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Moon's surface, stable as one

The Earth's surface is ever-changing, the Moon's surface is more stable

By CopperchaleuPublished 6 months ago 3 min read

The lunar surface becomes a "calibration tool"

Introduction: While the Earth's surface is highly variable, the Moon's surface is more stable. The Moon's visual uniformity offers the possibility of calibration and positioning tools.

The Moon's relatively static surface is an ideal candidate for the calibration of Earth observation instruments.

Things are constantly changing. This daunting idea has proven to be a correct conclusion at all times, but when it comes to calibrating instruments that observe the Earth's surface, a visually consistent object is needed, and that is the Moon. With the Moon, instruments can ensure that the environmental data collected from the Earth is of superior quality and more reliable.

While the Earth's surface continues to evolve, the Moon's surface has remained unchanged for millions of years. Except for the occasional meteoroid impact, the Moon's surface has remained virtually unchanged, making it a perfect candidate for the configuration of these instruments. A project led by the European Space Agency (SEA) is now planning to improve the Moon's utility.

For this reason, a group of scientists went to the slopes of Mount Tide on the Spanish island of Stiffener to observe the Moon, avoiding clouds and airborne dust. They installed an instrument on Mount Tide specifically designed to measure changes in the moonlight at night to improve the accuracy of future lunar calibration efforts.


"Space agencies around the world use the Moon as a calibration for evaluating, monitoring, and monitoring Earth's optical observation instruments," explained Mark Bounty, who oversaw the project. "These instruments are carefully calibrated before launch, but in space, due to radiation, lens contamination, or mechanical changes, their performance may gradually drift.

"We need to be sure that the changes in the light received from Earth represent real changes on the ground, not changes in the instruments. Therefore, we need a calibration target that represents an unchanging, stable source to identify any performance drift in space instrument measurements."

Some missions use in-house calibration equipment, and others use relatively unchanging terrestrial features, such as plains in the desert, oceans, or salt flats, to accomplish this configuration. In this SEA-led project, researchers can simulate radiation from these target things. But the problem with calibrating from Earth is that the land still changes over time.

"The lunar surface is invariant compared to anywhere on Earth," Mark added, "so many Earth observation missions use the moon to monitor the stability of their calibration, whether from LEO or geosynchronous orbit."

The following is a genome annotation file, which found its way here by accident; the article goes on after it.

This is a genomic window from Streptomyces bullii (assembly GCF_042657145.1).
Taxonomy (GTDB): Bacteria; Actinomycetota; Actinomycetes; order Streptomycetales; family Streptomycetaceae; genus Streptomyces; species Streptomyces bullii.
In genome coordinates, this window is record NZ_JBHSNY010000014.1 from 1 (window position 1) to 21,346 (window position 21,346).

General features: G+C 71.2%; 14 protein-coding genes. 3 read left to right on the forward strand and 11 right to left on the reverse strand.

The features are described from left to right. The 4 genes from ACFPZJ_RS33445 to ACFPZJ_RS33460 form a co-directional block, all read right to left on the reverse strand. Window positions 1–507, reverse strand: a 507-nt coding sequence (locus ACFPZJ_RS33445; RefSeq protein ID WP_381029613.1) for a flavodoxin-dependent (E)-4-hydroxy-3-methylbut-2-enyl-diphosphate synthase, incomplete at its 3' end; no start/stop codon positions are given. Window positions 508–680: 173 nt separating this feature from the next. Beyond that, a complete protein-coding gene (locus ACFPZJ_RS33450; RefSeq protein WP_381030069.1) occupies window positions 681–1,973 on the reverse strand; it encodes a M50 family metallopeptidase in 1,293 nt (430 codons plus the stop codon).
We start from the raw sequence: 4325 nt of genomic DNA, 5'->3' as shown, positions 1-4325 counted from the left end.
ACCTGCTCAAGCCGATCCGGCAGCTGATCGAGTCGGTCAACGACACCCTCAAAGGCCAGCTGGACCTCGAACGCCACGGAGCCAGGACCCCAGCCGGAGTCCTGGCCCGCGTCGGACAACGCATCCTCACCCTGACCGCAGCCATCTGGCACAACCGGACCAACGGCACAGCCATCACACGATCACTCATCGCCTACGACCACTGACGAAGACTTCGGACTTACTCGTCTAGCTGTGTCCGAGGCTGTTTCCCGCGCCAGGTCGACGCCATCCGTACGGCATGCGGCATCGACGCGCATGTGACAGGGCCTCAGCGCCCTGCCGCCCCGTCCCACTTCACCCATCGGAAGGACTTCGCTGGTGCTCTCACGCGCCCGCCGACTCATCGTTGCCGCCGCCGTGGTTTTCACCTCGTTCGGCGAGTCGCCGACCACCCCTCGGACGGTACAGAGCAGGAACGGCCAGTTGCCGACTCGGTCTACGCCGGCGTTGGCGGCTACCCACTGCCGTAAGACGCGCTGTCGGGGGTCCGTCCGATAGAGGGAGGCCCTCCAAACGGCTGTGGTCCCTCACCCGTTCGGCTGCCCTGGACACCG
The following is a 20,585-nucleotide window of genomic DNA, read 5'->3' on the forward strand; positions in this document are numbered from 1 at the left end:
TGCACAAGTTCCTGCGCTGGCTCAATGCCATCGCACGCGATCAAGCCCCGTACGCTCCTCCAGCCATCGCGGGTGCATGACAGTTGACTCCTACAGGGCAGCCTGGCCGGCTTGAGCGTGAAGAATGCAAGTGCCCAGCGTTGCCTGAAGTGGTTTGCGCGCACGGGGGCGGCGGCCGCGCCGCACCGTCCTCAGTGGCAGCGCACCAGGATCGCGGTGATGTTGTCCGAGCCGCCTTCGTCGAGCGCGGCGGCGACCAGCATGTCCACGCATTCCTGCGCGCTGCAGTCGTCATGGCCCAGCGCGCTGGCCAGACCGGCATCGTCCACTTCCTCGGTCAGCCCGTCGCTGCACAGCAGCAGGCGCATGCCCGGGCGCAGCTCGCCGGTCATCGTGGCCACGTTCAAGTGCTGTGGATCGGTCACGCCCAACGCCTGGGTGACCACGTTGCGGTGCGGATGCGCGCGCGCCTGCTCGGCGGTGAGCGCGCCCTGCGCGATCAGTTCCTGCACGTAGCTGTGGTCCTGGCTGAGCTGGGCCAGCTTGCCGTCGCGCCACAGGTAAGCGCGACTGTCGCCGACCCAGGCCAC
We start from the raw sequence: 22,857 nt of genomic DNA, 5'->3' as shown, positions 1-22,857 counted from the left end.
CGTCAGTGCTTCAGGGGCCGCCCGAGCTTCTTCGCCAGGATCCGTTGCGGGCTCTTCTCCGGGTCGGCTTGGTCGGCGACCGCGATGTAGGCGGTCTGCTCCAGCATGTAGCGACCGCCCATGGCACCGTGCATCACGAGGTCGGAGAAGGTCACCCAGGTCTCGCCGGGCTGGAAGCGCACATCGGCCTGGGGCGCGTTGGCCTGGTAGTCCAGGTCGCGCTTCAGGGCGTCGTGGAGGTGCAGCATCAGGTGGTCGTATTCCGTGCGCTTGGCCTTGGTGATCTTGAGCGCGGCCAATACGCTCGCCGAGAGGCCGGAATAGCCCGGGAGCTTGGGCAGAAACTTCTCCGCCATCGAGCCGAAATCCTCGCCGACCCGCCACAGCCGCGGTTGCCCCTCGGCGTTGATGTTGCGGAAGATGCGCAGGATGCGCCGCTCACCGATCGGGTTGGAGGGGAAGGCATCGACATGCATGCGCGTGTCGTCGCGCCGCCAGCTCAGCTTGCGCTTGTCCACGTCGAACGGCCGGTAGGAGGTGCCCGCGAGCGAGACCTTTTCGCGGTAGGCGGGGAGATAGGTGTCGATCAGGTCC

"The main problem is that the moon we see is not always the same, no matter where we look from. It does not have a neat, circular orbit around the Earth, nor does the Earth have a perfectly circular orbit as it revolves around the Sun. We don't always see the same side of the moon every 28 days of its cycle: Sometimes we see more on the sides or top, and that's what we know as lunar libation."

"It takes 18 years for the moon to return to its present appearance."

He said: "Our goal is to look at the entire lunar surface over two years to be able to build a more accurate model of the lunar radiation. The current best modeling has a 10 percent uncertainty; we hope to get that down to about 2 percent."

A solar photometer is now housed on Mount Thaddeus. This is similar to the global network of photometers that are measuring particles in the atmosphere. The difference with this instrument is that it is carefully designed to work at night and measure the intensity of moonlight.

Thanks to the support of the SEA Activity Initiative, the project is being handled by a consortium that includes the National Physical Laboratory of the United Kingdom, the University of Validation of Spain, and Vito (Flanders Institute of Technology) of Belgium.

"A lunar calibration meeting was held last year with participants from NASA, the National Oceanic and Atmospheric Administration (NORA), the Center national desuetude spatial (ONES), the Japan Aerospace Exploration Agency (AJAX), and China," Mark added.

"There are a lot of people who are excited about this project - the U.S. and Chinese efforts, for example, say it all. Because success will allow us to co-calibrate references about past, present, and future optical observing missions, making the data easier to cross-compare and enriching our overall understanding of the Earth's environment."

"We expect the improved model to be operational within a decade."

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